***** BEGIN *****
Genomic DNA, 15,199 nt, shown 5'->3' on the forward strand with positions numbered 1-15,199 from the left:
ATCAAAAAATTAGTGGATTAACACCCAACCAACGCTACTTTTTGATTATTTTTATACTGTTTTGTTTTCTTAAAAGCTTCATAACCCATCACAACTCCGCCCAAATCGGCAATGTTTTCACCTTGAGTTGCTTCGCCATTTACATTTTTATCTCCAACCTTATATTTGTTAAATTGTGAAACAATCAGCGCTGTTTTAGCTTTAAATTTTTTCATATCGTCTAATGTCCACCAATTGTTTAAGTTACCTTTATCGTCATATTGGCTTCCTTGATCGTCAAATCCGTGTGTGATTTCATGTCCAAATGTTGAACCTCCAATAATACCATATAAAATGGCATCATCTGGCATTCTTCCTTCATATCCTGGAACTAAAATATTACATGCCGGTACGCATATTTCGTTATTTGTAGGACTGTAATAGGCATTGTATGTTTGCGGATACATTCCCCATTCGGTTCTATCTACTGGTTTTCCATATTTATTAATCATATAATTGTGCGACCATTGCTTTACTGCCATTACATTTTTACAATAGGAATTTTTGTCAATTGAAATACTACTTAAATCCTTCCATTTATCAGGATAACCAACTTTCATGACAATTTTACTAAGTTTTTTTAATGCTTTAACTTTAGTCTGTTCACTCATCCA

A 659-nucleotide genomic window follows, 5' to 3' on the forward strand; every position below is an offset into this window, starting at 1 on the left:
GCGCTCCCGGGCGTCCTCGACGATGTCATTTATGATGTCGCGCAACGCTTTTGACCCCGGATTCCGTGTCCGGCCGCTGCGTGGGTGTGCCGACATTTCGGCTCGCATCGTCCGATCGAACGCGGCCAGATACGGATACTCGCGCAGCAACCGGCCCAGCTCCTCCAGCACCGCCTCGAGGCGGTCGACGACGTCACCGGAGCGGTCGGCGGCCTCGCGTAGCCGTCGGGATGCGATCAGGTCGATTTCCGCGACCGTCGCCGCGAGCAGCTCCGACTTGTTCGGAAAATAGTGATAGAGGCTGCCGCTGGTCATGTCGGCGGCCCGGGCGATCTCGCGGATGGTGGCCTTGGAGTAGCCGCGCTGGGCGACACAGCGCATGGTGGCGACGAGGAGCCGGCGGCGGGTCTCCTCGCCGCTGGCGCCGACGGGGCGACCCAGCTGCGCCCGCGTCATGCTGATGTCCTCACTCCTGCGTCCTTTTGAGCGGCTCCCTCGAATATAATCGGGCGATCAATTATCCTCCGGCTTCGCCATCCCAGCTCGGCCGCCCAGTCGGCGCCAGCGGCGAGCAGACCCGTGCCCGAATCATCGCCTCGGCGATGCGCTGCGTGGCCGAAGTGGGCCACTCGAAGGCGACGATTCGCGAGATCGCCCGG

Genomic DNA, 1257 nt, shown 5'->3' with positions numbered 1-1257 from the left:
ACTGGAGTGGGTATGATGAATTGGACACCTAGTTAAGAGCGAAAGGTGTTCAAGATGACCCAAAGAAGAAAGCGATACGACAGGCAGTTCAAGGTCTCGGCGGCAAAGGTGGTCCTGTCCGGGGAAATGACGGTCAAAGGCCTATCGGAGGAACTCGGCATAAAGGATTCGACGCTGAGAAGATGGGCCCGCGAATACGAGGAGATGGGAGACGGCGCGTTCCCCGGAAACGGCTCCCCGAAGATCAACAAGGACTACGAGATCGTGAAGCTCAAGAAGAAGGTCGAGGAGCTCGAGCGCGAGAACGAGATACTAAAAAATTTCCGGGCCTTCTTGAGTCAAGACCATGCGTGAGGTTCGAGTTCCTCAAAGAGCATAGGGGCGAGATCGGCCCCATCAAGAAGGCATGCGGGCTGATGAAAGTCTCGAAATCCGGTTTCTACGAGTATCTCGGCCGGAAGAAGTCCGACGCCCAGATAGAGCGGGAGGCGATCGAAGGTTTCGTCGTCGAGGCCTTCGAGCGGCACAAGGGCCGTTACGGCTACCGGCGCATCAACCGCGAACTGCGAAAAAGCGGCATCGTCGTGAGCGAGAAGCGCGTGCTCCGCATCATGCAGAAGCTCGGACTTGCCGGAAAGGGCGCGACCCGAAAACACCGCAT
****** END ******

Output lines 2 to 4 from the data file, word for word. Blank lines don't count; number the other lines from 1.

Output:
ATCAAAAAATTAGTGGATTAACACCCAACCAACGCTACTTTTTGATTATTTTTATACTGTTTTGTTTTCTTAAAAGCTTCATAACCCATCACAACTCCGCCCAAATCGGCAATGTTTTCACCTTGAGTTGCTTCGCCATTTACATTTTTATCTCCAACCTTATATTTGTTAAATTGTGAAACAATCAGCGCTGTTTTAGCTTTAAATTTTTTCATATCGTCTAATGTCCACCAATTGTTTAAGTTACCTTTATCGTCATATTGGCTTCCTTGATCGTCAAATCCGTGTGTGATTTCATGTCCAAATGTTGAACCTCCAATAATACCATATAAAATGGCATCATCTGGCATTCTTCCTTCATATCCTGGAACTAAAATATTACATGCCGGTACGCATATTTCGTTATTTGTAGGACTGTAATAGGCATTGTATGTTTGCGGATACATTCCCCATTCGGTTCTATCTACTGGTTTTCCATATTTATTAATCATATAATTGTGCGACCATTGCTTTACTGCCATTACATTTTTACAATAGGAATTTTTGTCAATTGAAATACTACTTAAATCCTTCCATTTATCAGGATAACCAACTTTCATGACAATTTTACTAAGTTTTTTTAATGCTTTAACTTTAGTCTGTTCACTCATCCA

A 659-nucleotide genomic window follows, 5' to 3' on the forward strand; every position below is an offset into this window, starting at 1 on the left:
GCGCTCCCGGGCGTCCTCGACGATGTCATTTATGATGTCGCGCAACGCTTTTGACCCCGGATTCCGTGTCCGGCCGCTGCGTGGGTGTGCCGACATTTCGGCTCGCATCGTCCGATCGAACGCGGCCAGATACGGATACTCGCGCAGCAACCGGCCCAGCTCCTCCAGCACCGCCTCGAGGCGGTCGACGACGTCACCGGAGCGGTCGGCGGCCTCGCGTAGCCGTCGGGATGCGATCAGGTCGATTTCCGCGACCGTCGCCGCGAGCAGCTCCGACTTGTTCGGAAAATAGTGATAGAGGCTGCCGCTGGTCATGTCGGCGGCCCGGGCGATCTCGCGGATGGTGGCCTTGGAGTAGCCGCGCTGGGCGACACAGCGCATGGTGGCGACGAGGAGCCGGCGGCGGGTCTCCTCGCCGCTGGCGCCGACGGGGCGACCCAGCTGCGCCCGCGTCATGCTGATGTCCTCACTCCTGCGTCCTTTTGAGCGGCTCCCTCGAATATAATCGGGCGATCAATTATCCTCCGGCTTCGCCATCCCAGCTCGGCCGCCCAGTCGGCGCCAGCGGCGAGCAGACCCGTGCCCGAATCATCGCCTCGGCGATGCGCTGCGTGGCCGAAGTGGGCCACTCGAAGGCGACGATTCGCGAGATCGCCCGG